Smokers in Iceland, Ireland and most parts of Canada are stopped by law from seeing tobacco brands displayed in shops and other points of sale.
The products are hidden under the counter or behind curtains or screens, making it hard for consumers to know what is available.
Some governments claim, wrongly we believe, that this practice discourages people, including the young, from taking up smoking.
There is evidence to the contrary. For example, when Saskatchewan became the first Canadian province to ban retail displays, the percentage of adults who smoked increased from 21 per cent in 2002 to 24 per cent in 2003.
However, some politicians are pushing ahead with legislation including a number of Australian states, New Zealand, Norway, Scotland and England.
Small retailers, who derive an important proportion of their sales from tobacco, fear losing custom to larger competitors who consumers believe will be more likely to stock their brand. The cost of shop refitting also has a disproportionate impact on the smaller shops.
Canadian retailers report that transactions generally take longer, with increased risk of miscommunication and error by retrieving the wrong product for the customer. In addition, shop workers must turn their back to the service counter for longer periods, creating a higher potential for theft.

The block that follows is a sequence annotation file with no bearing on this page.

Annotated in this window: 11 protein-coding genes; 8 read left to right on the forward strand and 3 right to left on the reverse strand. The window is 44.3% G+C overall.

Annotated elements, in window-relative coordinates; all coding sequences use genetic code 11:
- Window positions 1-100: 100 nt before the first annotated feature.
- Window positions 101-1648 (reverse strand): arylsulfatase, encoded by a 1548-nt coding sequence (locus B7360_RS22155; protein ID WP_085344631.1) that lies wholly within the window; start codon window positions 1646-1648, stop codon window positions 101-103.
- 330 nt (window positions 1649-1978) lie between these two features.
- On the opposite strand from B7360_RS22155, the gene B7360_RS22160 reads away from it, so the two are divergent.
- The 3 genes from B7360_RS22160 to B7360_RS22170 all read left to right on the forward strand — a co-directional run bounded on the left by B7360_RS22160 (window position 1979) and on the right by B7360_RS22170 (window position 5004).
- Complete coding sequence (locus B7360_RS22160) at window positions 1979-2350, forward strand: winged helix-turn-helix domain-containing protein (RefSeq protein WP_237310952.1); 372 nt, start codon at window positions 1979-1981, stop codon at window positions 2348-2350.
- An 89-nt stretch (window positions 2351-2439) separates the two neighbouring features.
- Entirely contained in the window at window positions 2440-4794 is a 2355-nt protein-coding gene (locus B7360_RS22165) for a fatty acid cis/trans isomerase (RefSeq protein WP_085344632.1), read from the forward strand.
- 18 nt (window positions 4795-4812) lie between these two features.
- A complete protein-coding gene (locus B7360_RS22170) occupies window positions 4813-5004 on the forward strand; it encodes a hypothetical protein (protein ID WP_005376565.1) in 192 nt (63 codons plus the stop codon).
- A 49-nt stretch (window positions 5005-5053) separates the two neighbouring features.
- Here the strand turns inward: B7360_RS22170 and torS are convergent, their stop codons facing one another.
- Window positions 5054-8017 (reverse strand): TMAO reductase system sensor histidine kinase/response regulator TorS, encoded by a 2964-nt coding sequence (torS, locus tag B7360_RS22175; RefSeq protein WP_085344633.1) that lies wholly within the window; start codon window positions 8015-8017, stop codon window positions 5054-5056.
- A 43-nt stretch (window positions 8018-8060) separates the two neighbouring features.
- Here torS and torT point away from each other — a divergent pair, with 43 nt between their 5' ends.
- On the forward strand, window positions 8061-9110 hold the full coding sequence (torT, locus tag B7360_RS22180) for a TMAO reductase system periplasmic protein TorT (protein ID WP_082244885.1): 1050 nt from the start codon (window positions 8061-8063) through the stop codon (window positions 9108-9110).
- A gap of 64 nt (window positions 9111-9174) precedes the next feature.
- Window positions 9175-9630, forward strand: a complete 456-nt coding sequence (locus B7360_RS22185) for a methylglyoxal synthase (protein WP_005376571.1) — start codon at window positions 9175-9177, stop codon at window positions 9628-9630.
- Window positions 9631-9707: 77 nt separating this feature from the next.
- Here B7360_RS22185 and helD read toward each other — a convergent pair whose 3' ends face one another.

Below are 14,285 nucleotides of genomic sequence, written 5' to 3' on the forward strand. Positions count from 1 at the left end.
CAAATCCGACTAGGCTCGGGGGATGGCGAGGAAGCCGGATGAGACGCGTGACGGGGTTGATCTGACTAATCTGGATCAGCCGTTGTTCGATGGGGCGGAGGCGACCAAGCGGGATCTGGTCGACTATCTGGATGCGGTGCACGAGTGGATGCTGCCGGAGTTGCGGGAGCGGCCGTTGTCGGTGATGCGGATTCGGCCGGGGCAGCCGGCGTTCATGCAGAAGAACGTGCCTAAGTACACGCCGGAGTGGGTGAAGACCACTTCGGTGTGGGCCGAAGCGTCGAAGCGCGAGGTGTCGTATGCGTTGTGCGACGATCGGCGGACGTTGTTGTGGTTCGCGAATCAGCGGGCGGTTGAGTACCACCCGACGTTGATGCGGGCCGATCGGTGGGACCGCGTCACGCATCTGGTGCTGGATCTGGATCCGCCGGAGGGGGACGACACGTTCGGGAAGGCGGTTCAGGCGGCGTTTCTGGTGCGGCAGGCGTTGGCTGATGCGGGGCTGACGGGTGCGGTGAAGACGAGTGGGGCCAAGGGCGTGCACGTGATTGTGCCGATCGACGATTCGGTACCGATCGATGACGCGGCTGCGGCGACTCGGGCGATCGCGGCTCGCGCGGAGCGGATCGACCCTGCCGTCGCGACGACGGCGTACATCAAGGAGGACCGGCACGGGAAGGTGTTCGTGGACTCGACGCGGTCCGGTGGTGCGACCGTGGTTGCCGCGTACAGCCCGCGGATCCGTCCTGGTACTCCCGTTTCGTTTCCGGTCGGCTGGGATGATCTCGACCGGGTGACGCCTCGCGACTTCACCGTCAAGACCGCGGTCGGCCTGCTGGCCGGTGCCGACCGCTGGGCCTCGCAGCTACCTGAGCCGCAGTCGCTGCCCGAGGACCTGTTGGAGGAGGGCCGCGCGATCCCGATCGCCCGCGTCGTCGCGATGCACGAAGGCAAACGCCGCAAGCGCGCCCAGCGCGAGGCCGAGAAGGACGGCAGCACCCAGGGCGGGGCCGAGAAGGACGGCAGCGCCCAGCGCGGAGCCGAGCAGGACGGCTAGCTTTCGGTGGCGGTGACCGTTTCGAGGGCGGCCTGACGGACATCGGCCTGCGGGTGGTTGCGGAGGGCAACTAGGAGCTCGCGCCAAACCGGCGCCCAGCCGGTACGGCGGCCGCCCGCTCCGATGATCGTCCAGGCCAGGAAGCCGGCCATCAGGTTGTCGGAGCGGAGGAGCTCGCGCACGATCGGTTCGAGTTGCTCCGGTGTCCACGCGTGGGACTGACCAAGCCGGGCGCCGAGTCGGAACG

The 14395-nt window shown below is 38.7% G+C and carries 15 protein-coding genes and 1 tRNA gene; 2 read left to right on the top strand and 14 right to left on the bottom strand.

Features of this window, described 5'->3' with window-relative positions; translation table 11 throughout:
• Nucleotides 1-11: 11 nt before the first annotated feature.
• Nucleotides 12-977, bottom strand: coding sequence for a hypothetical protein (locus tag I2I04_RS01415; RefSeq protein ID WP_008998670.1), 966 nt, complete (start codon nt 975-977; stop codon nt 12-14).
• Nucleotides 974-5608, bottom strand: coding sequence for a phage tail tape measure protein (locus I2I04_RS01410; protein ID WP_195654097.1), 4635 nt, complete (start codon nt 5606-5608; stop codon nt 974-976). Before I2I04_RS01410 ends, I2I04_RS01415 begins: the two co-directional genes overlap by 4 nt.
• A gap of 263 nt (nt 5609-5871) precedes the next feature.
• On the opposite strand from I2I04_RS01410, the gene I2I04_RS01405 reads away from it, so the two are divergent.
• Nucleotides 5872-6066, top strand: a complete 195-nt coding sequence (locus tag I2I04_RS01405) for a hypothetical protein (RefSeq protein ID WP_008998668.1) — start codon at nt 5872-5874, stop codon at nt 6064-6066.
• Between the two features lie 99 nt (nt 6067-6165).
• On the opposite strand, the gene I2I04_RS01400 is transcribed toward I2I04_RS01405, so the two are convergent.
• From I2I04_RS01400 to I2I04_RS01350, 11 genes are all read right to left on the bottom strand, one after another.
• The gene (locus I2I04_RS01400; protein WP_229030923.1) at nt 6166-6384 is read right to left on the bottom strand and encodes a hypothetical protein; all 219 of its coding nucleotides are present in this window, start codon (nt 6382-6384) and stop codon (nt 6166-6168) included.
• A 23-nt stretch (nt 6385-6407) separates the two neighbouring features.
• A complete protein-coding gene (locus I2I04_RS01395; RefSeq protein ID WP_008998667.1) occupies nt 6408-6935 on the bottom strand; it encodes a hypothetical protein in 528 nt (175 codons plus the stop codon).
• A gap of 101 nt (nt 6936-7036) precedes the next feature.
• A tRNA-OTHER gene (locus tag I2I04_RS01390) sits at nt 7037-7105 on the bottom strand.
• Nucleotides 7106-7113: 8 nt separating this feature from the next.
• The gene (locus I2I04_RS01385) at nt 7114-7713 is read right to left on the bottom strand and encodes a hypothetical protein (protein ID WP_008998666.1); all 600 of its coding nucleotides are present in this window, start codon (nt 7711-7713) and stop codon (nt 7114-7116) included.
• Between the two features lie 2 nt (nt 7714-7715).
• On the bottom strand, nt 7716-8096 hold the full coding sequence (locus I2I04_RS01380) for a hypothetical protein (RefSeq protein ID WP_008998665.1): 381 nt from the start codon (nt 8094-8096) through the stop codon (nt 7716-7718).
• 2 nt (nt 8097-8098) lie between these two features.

Increased illicit trade is another unintended consequence. As all tobacco sales are forced under-the-counter it makes it harder for consumers to make the distinction between legitimate and illicit products and harder to reinforce public appreciation that smuggling, counterfeit and piracy are crimes.
There is no proper evidence to suggest bans would have any impact on smoking rates, including under-age consumption. In fact, under-the-counter sales may actually make smoking seem more appealing to rebellious or curious teenagers.
Display bans obstruct and distort free market competition among tobacco companies and their right to communicate with adult consumers about legally available products.
We also believe that display bans could even lead to increased consumption by encouraging adult smokers to choose products solely on price. A switch to a cheaper brand - or cheap illegal cigarettes - could result in people smoking more.
Our September 2008 submission to the UK Department of Health’s consultation on future tobacco regulation offers more detail on our views on display bans, among other topics.